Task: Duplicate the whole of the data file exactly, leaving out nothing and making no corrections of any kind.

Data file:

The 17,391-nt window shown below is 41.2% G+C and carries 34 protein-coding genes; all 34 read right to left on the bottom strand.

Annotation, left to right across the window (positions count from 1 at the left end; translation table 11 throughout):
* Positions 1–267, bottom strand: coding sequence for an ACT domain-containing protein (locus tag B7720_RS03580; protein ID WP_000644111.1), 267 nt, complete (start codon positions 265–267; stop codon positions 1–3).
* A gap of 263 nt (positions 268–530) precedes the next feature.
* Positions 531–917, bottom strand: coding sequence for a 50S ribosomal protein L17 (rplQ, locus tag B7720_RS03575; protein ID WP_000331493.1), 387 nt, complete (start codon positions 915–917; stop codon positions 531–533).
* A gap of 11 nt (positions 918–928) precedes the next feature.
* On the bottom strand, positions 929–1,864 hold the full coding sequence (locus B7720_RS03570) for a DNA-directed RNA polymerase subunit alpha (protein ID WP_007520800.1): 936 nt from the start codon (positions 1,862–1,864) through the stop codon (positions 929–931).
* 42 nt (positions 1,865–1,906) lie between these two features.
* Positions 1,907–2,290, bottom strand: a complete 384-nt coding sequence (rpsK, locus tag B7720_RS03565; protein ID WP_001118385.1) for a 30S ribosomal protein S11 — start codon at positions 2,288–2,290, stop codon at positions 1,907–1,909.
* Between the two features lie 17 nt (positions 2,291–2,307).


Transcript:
The 17,391-nt window shown below is 41.2% G+C and carries 34 protein-coding genes; all 34 read right to left on the bottom strand.

Annotation, left to right across the window (positions count from 1 at the left end; translation table 11 throughout):
* Positions 1–267, bottom strand: coding sequence for an ACT domain-containing protein (locus tag B7720_RS03580; protein ID WP_000644111.1), 267 nt, complete (start codon positions 265–267; stop codon positions 1–3).
* A gap of 263 nt (positions 268–530) precedes the next feature.
* Positions 531–917, bottom strand: coding sequence for a 50S ribosomal protein L17 (rplQ, locus tag B7720_RS03575; protein ID WP_000331493.1), 387 nt, complete (start codon positions 915–917; stop codon positions 531–533).
* A gap of 11 nt (positions 918–928) precedes the next feature.
* On the bottom strand, positions 929–1,864 hold the full coding sequence (locus B7720_RS03570) for a DNA-directed RNA polymerase subunit alpha (protein ID WP_007520800.1): 936 nt from the start codon (positions 1,862–1,864) through the stop codon (positions 929–931).
* 42 nt (positions 1,865–1,906) lie between these two features.
* Positions 1,907–2,290, bottom strand: a complete 384-nt coding sequence (rpsK, locus tag B7720_RS03565; protein ID WP_001118385.1) for a 30S ribosomal protein S11 — start codon at positions 2,288–2,290, stop codon at positions 1,907–1,909.
* Between the two features lie 17 nt (positions 2,291–2,307).